Samuel Barber: The Composer and His Music, by Barbara B. Heyman. New York: Oxford University Press, 1992. xviii + 586 pp. ISBN 0-19-506650-2.
Barbara Heyman's study of the life and works of Samuel Barber continues the important trend in current music scholarship to assess the careers of American composers born in the generation after 1895. Already there have been integral editions of writings by Elliott Carter, Ross Lee Finney, and Roger Sessions, for example. A selection of letters by Virgil Thomson has also appeared. With her Charles Ives Remembered, which appeared in the seventies, Vivian Perlis established the fundamental usefulness of oral history in the writing of composers' biographies. And it is perhaps Perlis's recently-completed two-volume biography of Aaron Copland that has determined the standard for forming a biography upon systematic oral history.
With these precedents, Heyman's biography of Barber represents a kind of synthesis: collation of the composer's published writings, letters to and from the composer, and interviews with the subject's many associates, with study of music by the composer foremost. Unlike Perlis in her collaborative biography of Copland, Heyman did not herself interview her subject. And unlike Perlis but true to her subject, Heyman does concentrate on Barber's music. Heyman has gathered her information principally from Barber's associates through personal interviews and through correspondence. Many different people, with names familiar and unfamiliar, make cameo appearances throughout this book.
All of the many writings have been identified through careful footnotes and bibliographical entries. Heyman has provided much detailed information on the composer, usually by quoting her sources directly in the manner of oral history. Each element of information has been meticulously verified. Her work sets a standard for care and thoroughness; scholar and enthusiast alike are very much in her debt. In her essential format Heyman follows the approach of Nathan Broder, whose brief biography of Barber dates from the early fifties. Heyman acknowledges Broder's work as an important resource, but, as with all her sources, subjects each element to careful criticism.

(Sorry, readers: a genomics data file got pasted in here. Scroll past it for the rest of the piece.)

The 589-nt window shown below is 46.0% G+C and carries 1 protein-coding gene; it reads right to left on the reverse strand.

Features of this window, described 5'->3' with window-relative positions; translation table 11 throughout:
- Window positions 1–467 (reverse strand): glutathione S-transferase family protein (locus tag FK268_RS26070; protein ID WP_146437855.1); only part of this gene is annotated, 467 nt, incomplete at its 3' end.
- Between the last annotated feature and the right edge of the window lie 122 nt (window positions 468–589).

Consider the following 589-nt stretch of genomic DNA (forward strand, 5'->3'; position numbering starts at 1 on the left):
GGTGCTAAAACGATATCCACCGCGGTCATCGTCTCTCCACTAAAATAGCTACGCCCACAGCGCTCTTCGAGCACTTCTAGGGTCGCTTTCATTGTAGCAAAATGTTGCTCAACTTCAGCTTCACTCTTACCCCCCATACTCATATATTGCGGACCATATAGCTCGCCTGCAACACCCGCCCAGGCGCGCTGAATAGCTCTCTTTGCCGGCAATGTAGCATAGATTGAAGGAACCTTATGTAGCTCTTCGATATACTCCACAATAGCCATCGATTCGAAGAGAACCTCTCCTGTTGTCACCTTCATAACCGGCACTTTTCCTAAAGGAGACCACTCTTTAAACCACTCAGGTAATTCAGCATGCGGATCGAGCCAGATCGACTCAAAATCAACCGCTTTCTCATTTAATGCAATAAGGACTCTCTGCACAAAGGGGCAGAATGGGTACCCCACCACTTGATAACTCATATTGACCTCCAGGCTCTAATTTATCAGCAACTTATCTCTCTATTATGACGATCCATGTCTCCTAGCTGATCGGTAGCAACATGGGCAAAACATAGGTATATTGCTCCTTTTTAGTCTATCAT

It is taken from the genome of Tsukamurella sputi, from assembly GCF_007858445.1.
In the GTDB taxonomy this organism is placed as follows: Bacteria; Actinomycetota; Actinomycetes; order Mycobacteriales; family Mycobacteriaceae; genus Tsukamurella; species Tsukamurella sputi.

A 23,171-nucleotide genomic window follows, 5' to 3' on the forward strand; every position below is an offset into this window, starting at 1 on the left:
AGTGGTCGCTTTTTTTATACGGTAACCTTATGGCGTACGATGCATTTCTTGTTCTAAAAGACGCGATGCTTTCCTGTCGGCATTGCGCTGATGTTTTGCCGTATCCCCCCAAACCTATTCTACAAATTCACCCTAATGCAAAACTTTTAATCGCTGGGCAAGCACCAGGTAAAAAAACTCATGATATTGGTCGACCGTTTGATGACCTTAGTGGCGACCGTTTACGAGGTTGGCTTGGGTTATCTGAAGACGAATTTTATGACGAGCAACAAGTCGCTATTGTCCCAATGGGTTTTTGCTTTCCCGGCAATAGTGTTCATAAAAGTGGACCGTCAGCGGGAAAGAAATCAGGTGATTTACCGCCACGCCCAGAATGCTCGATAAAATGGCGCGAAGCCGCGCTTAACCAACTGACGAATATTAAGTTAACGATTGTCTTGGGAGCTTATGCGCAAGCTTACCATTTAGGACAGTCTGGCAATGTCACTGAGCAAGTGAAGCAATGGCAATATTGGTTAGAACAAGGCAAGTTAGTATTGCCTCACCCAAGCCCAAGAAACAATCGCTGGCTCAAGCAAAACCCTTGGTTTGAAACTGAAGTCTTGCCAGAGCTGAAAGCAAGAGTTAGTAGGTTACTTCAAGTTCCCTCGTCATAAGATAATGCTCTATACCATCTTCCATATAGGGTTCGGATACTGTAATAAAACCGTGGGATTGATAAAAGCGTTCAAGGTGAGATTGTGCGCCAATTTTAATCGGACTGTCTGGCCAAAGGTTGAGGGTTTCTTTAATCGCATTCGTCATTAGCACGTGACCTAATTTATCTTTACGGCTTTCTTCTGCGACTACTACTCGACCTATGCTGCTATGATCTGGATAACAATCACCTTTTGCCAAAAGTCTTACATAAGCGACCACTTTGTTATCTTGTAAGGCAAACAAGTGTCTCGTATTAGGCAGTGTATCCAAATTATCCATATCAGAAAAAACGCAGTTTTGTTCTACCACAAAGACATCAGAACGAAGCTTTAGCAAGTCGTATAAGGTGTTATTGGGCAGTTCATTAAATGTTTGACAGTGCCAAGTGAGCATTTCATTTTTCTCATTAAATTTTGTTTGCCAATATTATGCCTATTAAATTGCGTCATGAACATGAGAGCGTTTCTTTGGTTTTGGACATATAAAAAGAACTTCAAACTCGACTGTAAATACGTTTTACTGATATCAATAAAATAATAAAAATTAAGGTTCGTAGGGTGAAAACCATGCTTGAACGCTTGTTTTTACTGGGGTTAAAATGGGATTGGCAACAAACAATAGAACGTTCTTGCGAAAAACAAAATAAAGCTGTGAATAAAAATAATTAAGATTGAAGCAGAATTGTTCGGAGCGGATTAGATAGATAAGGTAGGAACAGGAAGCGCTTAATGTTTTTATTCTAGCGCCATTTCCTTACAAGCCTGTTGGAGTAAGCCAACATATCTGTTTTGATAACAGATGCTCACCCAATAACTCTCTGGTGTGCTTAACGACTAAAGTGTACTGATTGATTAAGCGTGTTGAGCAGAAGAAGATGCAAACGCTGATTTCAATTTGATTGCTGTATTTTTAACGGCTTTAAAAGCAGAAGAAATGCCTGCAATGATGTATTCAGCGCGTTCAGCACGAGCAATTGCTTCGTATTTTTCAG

The author has entitled her book simply Samuel Barber: The Composer and His Music, a form of title used familiarly for such studies. Heyman might well have chosen to call hers instead "The Music and the Composer," for it is through Barber's music that we learn about Barber's life. Heyman shows Barber to be one of the last, if not the last, of the line of composers who served long musical apprenticeships as their compositional abilities matured. Not unlike such composers of previous generations as Arthur Nevin, Charles Wakefield Cadman, and Henry Hadley, Barber exhibited his musical talents at an early age. And like these older composers, Barber at some time developed a number of musical skills, including piano, organ, and cello playing, singing, conducting, and even teaching. Significantly and uniquely, Barber can be heard on recording both as singer (his recording of "Dover Beach" available on New World Records) and as pianist (his own "Hermit Songs" recorded with Leontyne Price, as well as a recording of Stravinsky's Les Noces, in collaboration with fellow composer-performers Copland, Sessions, Foss, and the composer himself).
It is perhaps the traditional nature of his apprenticeship that accounts for the fact that throughout his life the epithet of conservative followed him very closely. Barber evolved as a composer through many years of work directly with Rosario Scalero, the composition teacher at Curtis Institute, whose inaugural class in 1924 included the fourteen year-old Barber. It is Barber's correspondence with Scalero and with his uncle Sidney Homer, each generously quoted by Heyman, that reveals the formative influences on the composer and is another significant factor in his ultimate stance as a conservative. But beyond the process of growing as a composer is the fact that Barber's life, even in his teenage years, was indeed consumed by the very circumstances of composing music: overseeing publication, advising performers, revising works, making public appearances.